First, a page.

Journal Article

Buzz pollination in eight bumblebee-pollinated Pedicularis species: does it involve vibration-induced triboelectric charging of pollen grains?

Sarah A. Corbet and Shuang-Quan Huang

in Annals of Botany

Published on behalf of The Annals of Botany Company

Volume 114, issue 8, pages 1665-1674
Published in print December 2014 | ISSN: 0305-7364
Published online October 2014 | e-ISSN: 1095-8290 | DOI:
Buzz pollination in eight bumblebee-pollinated Pedicularis species: does it involve vibration-induced triboelectric charging of pollen grains?

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Background and Aims

Buzz pollination involves explosive pollen release in response to vibration, usually by bees. The mechanism of pollen release is poorly understood, and it is not clear which component of vibration (acceleration, frequency, displacement or velocity) is critical; the role of buzz frequency has been particularly controversial. This study proposes a novel hypothesis that explosive pollen release results from vibration-induced triboelectric charging. If it does, pollen release is expected to depend on achievement of a critical threshold velocity.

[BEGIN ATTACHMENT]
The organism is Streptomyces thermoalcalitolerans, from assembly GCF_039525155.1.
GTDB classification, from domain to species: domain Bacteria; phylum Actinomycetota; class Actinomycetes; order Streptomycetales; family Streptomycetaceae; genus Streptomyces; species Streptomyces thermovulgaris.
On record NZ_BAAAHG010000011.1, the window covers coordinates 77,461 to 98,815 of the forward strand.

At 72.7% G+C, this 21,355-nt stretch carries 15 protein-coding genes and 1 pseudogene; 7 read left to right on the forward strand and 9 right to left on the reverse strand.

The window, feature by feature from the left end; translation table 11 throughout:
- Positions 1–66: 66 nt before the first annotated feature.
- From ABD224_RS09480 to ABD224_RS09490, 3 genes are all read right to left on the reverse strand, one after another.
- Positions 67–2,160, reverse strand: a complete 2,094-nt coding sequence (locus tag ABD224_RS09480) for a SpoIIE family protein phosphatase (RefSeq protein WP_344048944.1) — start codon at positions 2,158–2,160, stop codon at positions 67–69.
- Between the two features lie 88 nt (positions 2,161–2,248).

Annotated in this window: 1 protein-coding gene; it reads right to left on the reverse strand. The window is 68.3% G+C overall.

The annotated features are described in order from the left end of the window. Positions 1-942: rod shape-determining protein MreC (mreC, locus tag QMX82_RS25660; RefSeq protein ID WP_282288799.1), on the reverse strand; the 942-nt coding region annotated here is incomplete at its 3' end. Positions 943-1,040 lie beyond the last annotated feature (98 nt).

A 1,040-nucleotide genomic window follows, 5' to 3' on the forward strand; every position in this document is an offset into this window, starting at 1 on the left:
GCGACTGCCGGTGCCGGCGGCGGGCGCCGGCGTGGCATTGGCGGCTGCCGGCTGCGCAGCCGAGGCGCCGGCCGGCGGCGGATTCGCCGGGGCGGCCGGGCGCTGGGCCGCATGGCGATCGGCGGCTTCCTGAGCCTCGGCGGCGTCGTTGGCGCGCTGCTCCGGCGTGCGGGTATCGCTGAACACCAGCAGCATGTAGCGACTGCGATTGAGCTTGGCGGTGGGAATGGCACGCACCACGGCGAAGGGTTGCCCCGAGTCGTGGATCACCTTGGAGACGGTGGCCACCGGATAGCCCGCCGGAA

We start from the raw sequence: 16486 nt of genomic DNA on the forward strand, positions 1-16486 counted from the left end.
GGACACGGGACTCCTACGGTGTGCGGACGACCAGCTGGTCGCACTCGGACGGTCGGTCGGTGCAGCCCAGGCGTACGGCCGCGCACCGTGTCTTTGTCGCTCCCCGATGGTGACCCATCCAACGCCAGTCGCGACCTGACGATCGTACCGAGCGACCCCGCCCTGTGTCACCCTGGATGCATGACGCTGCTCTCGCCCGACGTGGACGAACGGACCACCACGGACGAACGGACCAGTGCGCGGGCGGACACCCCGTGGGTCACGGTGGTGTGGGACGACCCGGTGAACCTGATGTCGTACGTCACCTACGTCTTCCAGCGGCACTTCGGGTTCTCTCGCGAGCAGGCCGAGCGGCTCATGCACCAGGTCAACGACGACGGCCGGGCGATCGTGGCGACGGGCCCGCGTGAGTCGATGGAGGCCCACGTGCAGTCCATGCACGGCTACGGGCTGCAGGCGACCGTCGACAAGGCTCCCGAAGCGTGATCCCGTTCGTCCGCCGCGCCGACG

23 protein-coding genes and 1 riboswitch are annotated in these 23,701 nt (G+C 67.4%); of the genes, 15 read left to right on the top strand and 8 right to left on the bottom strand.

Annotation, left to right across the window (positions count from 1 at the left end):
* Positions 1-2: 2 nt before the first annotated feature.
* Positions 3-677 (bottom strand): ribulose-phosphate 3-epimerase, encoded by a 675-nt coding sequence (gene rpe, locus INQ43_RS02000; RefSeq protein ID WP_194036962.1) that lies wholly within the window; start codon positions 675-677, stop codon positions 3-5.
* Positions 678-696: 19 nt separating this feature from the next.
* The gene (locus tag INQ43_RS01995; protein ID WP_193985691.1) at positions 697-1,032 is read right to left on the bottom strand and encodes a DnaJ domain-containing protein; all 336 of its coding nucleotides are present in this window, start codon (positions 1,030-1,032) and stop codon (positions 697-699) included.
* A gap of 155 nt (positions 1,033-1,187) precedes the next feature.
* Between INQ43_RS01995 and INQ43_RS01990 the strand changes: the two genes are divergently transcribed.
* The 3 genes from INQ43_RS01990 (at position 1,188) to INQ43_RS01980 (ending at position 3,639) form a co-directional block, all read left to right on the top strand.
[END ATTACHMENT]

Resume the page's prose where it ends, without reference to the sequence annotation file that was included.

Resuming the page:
Eight sympatric buzz-pollinated species of Pedicularis that share bumblebee pollinator species were studied, giving a rare opportunity to compare sonication behaviour of a shared pollinator on different plant species.

Key Results

Reconsidering previous experimental studies, it is argued that they establish the critical role of the velocity component of vibration in pollen release, and that when displacement is constrained by body size bees can achieve the critical velocity by adjusting frequency. It was shown that workers of Bombus friseanus assorted themselves among Pedicularis species by body size, and that bees adjusted their buzz/wingbeat frequency ratio, which is taken as an index of the velocity component, to a value that corresponds with the galea length and pollen grain volume of each species of Pedicularis.


Sonication behaviour of B. friseanus differs among Pedicularis species, not only because worker bees assort themselves among plant species by body size, but also because bees of a given size adjust the buzz frequency to achieve a vibration velocity corresponding to the floral traits of each plant species. These findings, and the floral traits that characterize these and other buzz-pollinated species, are compatible with the hypothesis of vibration-induced triboelectric charging of pollen grains.

Keywords: Bombus; bumblebee pollinators; buzz frequency; buzz pollination; electrostatics; floral traits; Pedicularis; pollination; sonication behaviour; sympatric species; triboelectric charge

Journal Article.  6098 words.  Illustrated.

Subjects: Plant Reproduction and Propagation

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